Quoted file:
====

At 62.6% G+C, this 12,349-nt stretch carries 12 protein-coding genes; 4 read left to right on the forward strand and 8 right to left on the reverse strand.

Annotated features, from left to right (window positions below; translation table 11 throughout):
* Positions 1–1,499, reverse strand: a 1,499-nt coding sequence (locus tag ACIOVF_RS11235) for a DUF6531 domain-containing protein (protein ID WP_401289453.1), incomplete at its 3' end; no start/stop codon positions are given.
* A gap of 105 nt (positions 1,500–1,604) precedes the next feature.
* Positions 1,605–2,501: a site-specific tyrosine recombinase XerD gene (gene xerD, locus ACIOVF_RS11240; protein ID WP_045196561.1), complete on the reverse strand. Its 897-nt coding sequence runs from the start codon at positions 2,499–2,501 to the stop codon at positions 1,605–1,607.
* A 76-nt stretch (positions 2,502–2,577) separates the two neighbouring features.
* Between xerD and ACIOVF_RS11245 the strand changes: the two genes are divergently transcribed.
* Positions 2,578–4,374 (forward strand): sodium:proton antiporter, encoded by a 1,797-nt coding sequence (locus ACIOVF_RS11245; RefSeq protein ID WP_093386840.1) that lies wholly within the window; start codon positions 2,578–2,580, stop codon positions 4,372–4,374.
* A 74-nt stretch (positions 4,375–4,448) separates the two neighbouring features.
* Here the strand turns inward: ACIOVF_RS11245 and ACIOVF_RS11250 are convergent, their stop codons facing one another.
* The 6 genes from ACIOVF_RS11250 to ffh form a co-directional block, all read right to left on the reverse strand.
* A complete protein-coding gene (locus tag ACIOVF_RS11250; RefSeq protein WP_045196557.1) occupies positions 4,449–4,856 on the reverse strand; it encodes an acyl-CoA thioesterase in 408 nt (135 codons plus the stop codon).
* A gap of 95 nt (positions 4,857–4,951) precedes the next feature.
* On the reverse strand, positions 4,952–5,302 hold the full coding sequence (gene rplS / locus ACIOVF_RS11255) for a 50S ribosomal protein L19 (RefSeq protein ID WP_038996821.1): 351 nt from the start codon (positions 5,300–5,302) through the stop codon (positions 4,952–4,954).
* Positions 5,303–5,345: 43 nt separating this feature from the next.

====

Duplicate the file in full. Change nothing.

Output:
At 62.6% G+C, this 12,349-nt stretch carries 12 protein-coding genes; 4 read left to right on the forward strand and 8 right to left on the reverse strand.

Annotated features, from left to right (window positions below; translation table 11 throughout):
* Positions 1–1,499, reverse strand: a 1,499-nt coding sequence (locus tag ACIOVF_RS11235) for a DUF6531 domain-containing protein (protein ID WP_401289453.1), incomplete at its 3' end; no start/stop codon positions are given.
* A gap of 105 nt (positions 1,500–1,604) precedes the next feature.
* Positions 1,605–2,501: a site-specific tyrosine recombinase XerD gene (gene xerD, locus ACIOVF_RS11240; protein ID WP_045196561.1), complete on the reverse strand. Its 897-nt coding sequence runs from the start codon at positions 2,499–2,501 to the stop codon at positions 1,605–1,607.
* A 76-nt stretch (positions 2,502–2,577) separates the two neighbouring features.
* Between xerD and ACIOVF_RS11245 the strand changes: the two genes are divergently transcribed.
* Positions 2,578–4,374 (forward strand): sodium:proton antiporter, encoded by a 1,797-nt coding sequence (locus ACIOVF_RS11245; RefSeq protein ID WP_093386840.1) that lies wholly within the window; start codon positions 2,578–2,580, stop codon positions 4,372–4,374.
* A 74-nt stretch (positions 4,375–4,448) separates the two neighbouring features.
* Here the strand turns inward: ACIOVF_RS11245 and ACIOVF_RS11250 are convergent, their stop codons facing one another.
* The 6 genes from ACIOVF_RS11250 to ffh form a co-directional block, all read right to left on the reverse strand.
* A complete protein-coding gene (locus tag ACIOVF_RS11250; RefSeq protein WP_045196557.1) occupies positions 4,449–4,856 on the reverse strand; it encodes an acyl-CoA thioesterase in 408 nt (135 codons plus the stop codon).
* A gap of 95 nt (positions 4,857–4,951) precedes the next feature.
* On the reverse strand, positions 4,952–5,302 hold the full coding sequence (gene rplS / locus ACIOVF_RS11255) for a 50S ribosomal protein L19 (RefSeq protein ID WP_038996821.1): 351 nt from the start codon (positions 5,300–5,302) through the stop codon (positions 4,952–4,954).
* Positions 5,303–5,345: 43 nt separating this feature from the next.